How has yoga been transformational in your life?

Something I have learned about myself, through yoga, is that movement is essential to my mental and emotional well-being; never mind the physical benefits. I have to move my body every day. Even saying “move my body” seems reductive, it is too perfunctory a descriptor for the actual process taking place. It’s proprioceptive, psychosomatic healing. Where else in our lives are we able to freely express with every ounce of our being and know that what we are feeling is true? No one can negate the experience we have through movement, or the neurogenesis that takes place as a result. It truly is mind, body, and spirit. This practice has been a source of great strength for me. Yoga allowed me to feel strong and graceful simultaneously, to feel like I owned my body, and that I could do just about anything I set my mind to. Through yoga, I believed that I could birth my 2 sons at home, and I did. It allowed me to have the most powerful and transformational experiences I could have ever hoped to have. Everything else in life is relative to that now. Yoga allowed me to recognize the amount of power I have, especially as a woman.

What’s your favorite part about teaching yoga?

My first instinct is to say the creative and emotive aspect is my favorite, which it is. Guiding a room of people through this beautiful process of feeling and experiencing something both individually and together, in entirely unique ways, is incredible. But if I’m honest, I’ve recently had to start believing that people believe in me, and not just the students. I mean, wholly crap… an entire room of people just showed up to my class, and it wasn’t by accident? I don’t know why it’s taken me 8 years to get to this place, but I suppose it’s good that I’ll never take that for granted. So, I’m trying to be more open to the love of it all, and not feeling like a giant imposter. I will forever be a student.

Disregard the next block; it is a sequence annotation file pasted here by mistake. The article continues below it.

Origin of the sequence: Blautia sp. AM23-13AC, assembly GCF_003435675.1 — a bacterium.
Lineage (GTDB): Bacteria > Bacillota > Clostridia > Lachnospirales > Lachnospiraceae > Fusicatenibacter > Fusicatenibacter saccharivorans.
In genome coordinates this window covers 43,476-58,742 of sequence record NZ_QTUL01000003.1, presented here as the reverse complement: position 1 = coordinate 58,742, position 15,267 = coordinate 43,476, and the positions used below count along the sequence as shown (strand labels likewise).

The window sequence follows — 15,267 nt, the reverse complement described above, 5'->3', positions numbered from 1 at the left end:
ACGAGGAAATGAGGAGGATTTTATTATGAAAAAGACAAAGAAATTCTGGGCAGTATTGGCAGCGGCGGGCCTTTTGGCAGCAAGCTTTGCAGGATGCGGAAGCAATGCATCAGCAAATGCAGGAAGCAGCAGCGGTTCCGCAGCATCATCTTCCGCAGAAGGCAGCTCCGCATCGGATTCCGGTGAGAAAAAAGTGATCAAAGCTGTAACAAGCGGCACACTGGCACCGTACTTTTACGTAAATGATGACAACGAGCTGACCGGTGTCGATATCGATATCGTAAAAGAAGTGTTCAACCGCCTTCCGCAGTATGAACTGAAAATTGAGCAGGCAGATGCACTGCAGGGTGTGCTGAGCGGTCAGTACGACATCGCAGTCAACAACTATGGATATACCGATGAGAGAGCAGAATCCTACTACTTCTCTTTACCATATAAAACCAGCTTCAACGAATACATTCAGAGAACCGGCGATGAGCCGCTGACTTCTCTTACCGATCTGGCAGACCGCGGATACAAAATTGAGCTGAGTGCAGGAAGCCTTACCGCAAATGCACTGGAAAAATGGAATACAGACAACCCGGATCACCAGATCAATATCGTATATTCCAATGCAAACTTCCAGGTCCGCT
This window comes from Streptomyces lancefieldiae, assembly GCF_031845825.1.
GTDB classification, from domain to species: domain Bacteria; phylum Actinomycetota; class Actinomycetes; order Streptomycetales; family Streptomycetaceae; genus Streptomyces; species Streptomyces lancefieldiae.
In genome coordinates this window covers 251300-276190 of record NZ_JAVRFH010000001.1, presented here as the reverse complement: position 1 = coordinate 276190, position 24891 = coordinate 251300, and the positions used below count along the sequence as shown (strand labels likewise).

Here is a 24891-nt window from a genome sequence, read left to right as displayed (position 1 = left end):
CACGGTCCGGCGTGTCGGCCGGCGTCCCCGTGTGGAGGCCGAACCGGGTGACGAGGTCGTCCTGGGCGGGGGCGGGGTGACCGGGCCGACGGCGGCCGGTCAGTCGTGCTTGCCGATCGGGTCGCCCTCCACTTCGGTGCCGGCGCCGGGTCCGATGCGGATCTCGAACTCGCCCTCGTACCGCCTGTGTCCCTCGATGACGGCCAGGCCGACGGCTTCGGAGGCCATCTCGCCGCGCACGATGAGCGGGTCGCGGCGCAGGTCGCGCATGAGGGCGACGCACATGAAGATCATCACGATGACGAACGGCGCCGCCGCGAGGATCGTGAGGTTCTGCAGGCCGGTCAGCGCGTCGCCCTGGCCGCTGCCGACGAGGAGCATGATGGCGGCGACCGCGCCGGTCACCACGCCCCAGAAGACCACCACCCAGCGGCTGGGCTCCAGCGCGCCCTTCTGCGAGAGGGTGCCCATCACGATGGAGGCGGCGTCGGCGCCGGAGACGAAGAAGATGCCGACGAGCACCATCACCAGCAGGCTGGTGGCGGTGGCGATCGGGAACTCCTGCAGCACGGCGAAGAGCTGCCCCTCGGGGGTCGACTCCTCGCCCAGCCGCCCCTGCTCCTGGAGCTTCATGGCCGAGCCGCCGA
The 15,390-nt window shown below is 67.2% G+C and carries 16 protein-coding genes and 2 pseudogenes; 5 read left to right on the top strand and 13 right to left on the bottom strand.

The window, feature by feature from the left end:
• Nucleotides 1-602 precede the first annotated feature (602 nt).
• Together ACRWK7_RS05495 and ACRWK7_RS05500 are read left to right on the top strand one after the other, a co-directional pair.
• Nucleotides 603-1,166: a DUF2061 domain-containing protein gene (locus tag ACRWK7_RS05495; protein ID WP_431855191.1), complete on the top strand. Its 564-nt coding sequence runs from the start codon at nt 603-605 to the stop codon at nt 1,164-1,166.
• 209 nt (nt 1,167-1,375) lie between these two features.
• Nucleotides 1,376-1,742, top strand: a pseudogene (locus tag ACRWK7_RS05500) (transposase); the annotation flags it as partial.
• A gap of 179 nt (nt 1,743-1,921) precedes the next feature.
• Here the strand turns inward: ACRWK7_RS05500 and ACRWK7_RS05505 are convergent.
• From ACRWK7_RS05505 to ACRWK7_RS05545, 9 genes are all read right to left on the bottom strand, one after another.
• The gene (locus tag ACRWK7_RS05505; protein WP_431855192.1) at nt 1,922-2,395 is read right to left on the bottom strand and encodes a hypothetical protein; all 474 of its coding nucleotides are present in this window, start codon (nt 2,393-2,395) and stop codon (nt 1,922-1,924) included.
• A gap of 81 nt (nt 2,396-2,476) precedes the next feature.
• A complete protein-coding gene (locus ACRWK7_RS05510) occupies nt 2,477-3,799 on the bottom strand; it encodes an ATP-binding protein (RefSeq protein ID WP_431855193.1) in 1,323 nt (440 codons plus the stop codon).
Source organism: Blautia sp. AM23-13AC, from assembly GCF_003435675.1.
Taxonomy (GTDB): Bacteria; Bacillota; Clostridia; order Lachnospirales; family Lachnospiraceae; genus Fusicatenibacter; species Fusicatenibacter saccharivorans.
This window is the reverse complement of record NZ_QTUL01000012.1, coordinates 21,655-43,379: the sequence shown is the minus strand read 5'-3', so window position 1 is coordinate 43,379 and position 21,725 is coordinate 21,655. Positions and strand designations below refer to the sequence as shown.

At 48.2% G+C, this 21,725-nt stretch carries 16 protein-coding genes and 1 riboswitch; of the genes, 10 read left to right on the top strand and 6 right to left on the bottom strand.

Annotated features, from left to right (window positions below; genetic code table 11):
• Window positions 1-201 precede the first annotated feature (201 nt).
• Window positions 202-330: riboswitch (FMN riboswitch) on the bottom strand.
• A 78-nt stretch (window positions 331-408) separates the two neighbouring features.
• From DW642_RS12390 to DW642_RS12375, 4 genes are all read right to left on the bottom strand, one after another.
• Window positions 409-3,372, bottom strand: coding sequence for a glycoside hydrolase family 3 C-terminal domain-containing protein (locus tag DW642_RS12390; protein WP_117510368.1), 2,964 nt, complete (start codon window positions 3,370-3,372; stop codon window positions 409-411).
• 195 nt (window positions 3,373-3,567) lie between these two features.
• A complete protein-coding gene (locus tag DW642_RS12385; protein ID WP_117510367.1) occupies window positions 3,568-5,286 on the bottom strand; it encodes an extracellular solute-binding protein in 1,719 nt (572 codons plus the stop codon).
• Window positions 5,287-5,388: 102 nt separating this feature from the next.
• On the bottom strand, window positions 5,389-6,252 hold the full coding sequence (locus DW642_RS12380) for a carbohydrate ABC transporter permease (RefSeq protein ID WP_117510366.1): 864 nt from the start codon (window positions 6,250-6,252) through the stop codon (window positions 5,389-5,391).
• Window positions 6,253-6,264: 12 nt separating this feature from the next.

What do you do to prepare for class?

I will usually do a little movement myself, to feel what is happening that day. I think about the people who I know will be there, and how I can best serve them. The students inspire me to be more creative and think outside the box; I never want to let them down. I seldom pre-write a flow and bring it to class. It makes me incredibly nervous and completely stifles my presence. If something isn’t landing, I want to be observing everything that is happening by being in it with them.

Do you have a favorite pose or movement?

Before kids, my answer would have been totally different. Pinchamayarasana (Forearm Balance). But these days, I live for Uttanasana (Standing Forward Fold). Parsvottanasana (Pyramid Pose is another go to in my morning movement. My physical practice is simple in this phase of my life.